Divorce Attorney Scott J. Stadler

    • 04 NOV 20
    When Your Family Does Not Support Your Divorce

    When Your Family Does Not Support Your Divorce

    Family is supposed to be there for you. When you lost your job, your parents let you move back in. When you were sick and unable to get out of bed, your neighbors came over to check on you.

    Now, after many years of unhappy marriage, you are getting ready to leave your spouse, and suddenly nobody is there to support you. You would think that your family would be there for you through thick and thin, so why is divorce suddenly so different?

    People tend to have mixed feelings about divorce. Even though half of all marriages end in divorce, many people still see divorce as having a stigma attached to it. This is especially true for the older generations, so your parents and grandparents may feel this way. To them, it is fine if the marriage ends in death, but not divorce. Divorce may be like a bad word to them.

    You may be feeling relief at the thought of ending an unhappy marriage, but your family may be feeling disdain toward such an idea. They cannot understand your point of view. They do not understand why this would be a good idea. Therefore, if you are getting a divorce, it can be hard to find support from your family.

    Your parents may be friends with your spouse, so maybe they are concerned about their relationship with him or her. Also, many family members will try to validate your reasoning behind the divorce. What did the spouse do that was so bad? Did he cheat on you or abuse you? Why would you divorce your sweet wife? Did you try counseling? Have you tried everything possible to save your marriage? What about the children?

    This can be frustrating. You are at a critical time in your life when you need a shoulder to cry on and you cannot even get help from your own family — your own flesh and blood. While this can be devastating, there are some things you can do to get the support you need — even if your family is not willing to give any.

    What Can You Do?

    Here are some things you can do to get through this difficult time without your family’s help:

    • Accept it. Accept the fact that your family does not want to support you. This can be difficult, but you need to accept it. Otherwise, you will just get stuck at this stage and you will not be able to move on in a divorce.
    • Ask your family to see what they can provide. Sometimes people have a hard time offering emotional support but can help in other ways. Your parents may not be able to support your decision to divorce, but perhaps they can help you out financially so you have a place to stay.
    • Set boundaries. Your loved ones may say hurtful things to you during this time. What do they say that makes you upset? When something makes you uncomfortable, let your family know. Ask them if they can refrain from making such a statement. If they cannot, then keep some distance from them. Tell them you will reengage when they can be supportive. This is called setting a boundary and this will help keep negativity out of your life as you get through your divorce.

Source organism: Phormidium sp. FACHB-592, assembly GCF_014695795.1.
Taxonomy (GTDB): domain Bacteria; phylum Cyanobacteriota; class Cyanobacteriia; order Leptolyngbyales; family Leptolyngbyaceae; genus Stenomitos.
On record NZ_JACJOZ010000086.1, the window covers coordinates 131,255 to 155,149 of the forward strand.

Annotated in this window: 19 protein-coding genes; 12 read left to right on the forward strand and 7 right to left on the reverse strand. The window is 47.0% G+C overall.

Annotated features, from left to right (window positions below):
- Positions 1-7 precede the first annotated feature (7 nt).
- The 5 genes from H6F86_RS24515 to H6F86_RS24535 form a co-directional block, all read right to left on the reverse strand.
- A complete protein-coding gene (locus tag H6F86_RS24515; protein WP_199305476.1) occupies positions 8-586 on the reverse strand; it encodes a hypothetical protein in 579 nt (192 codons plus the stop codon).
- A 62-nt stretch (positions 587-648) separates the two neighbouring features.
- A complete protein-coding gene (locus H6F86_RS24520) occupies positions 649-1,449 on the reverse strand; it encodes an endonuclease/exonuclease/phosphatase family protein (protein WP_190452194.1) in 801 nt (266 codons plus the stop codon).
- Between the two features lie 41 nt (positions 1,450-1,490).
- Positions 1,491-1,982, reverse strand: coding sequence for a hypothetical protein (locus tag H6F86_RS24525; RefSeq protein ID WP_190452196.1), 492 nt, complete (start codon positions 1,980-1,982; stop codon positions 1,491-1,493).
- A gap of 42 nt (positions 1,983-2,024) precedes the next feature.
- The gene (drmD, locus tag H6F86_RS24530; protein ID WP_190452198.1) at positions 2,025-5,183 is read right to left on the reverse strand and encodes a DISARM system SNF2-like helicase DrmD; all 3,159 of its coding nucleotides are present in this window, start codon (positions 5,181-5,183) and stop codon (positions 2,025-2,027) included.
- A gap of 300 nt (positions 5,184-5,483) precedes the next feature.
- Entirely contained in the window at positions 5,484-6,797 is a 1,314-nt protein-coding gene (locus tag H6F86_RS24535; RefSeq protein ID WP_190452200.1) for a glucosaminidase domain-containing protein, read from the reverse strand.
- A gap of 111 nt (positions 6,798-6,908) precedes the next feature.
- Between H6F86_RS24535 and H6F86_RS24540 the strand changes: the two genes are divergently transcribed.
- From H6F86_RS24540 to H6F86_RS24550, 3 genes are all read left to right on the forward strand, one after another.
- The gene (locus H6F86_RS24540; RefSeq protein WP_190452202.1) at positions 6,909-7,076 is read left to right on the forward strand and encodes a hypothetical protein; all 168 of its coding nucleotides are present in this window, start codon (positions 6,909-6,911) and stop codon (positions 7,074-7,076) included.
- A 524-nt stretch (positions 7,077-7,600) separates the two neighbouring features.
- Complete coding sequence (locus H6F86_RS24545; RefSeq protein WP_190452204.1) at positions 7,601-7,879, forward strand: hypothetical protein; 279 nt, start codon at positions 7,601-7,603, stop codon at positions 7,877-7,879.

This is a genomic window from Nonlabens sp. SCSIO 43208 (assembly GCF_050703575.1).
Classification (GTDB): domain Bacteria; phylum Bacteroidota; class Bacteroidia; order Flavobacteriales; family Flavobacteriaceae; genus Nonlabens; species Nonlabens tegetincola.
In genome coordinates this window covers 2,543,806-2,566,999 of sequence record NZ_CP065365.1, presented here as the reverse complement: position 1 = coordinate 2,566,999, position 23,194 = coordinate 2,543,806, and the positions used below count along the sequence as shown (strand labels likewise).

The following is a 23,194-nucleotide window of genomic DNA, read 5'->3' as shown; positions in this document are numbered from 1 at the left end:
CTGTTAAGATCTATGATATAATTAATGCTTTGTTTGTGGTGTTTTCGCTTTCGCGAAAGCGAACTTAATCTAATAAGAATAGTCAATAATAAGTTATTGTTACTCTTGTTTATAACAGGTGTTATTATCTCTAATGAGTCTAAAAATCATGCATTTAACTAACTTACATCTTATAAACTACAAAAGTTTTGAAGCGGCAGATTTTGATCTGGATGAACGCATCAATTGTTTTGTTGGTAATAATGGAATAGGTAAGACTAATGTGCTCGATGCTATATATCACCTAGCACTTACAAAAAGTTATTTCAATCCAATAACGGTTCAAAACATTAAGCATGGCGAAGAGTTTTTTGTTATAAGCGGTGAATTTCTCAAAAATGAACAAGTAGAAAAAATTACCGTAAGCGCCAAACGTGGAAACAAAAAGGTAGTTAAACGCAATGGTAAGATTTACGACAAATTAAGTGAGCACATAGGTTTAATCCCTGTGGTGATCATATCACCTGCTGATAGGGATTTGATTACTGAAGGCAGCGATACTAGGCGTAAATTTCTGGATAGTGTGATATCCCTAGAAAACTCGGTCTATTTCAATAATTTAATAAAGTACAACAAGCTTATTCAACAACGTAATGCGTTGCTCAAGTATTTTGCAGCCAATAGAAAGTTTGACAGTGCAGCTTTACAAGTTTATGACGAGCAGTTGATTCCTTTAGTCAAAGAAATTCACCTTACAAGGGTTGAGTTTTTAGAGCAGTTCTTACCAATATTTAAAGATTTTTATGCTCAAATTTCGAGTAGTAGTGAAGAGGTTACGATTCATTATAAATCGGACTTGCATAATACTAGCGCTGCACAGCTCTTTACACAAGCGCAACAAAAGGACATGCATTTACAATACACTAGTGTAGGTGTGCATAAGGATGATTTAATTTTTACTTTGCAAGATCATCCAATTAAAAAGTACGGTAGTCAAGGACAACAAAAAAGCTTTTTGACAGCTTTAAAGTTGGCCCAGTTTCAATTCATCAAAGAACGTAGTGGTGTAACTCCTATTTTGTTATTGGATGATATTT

• Lower your expectations. Once you figure out what your family can and cannot give you, lower your expectations accordingly. That way, you will not be disappointed.
    • Create your own family. Family does not have to be blood relations. A true family would support you no matter what. Find your own support group. Create a group of people, like neighbors, co-workers and close friends, who do support you. Look to people who have been divorced before. They are more likely to understand what you are going through. Only seek guidance from those who truly understand your situation.
    • Believe in yourself. Do not depend on others to help you through. While it is good to have a support group in place, remember that you will need to do most of the work yourself. You need to be the one to get stuff done. Do not expect others to do it for you.

    You Do Not Need Your Family’s Approval

    Even if you are a grown man or woman in your 30s, 40s or beyond, you may still feel like a child around your parents. You do not need to. As an adult, you can make your own decisions. You do not need your family’s approval anymore. Stop trying to seek your parents’ validation for all your life decisions. It is your life, and even if they do not agree with what you are doing, they should still support you. You can still divorce without their approval. If they disagree with your decision and refuse to support you, then move on. Find people who do. As long as you have tried everything possible to save your marriage, then you should be able to divorce without regrets.

    Seek Legal Help

    It can be hard to get the support you need during and after your divorce when your family is against divorce or is actually on your spouse’s side. This can be hurtful, but you need to move on and create your own support group.

    Broward County divorce attorney Scott J. Stadler can guide you through the various post-divorce issues you may face. He can offer advice regarding support groups and other resources. Schedule a consultation with our office today by filling out the online form or calling (954) 346-6464.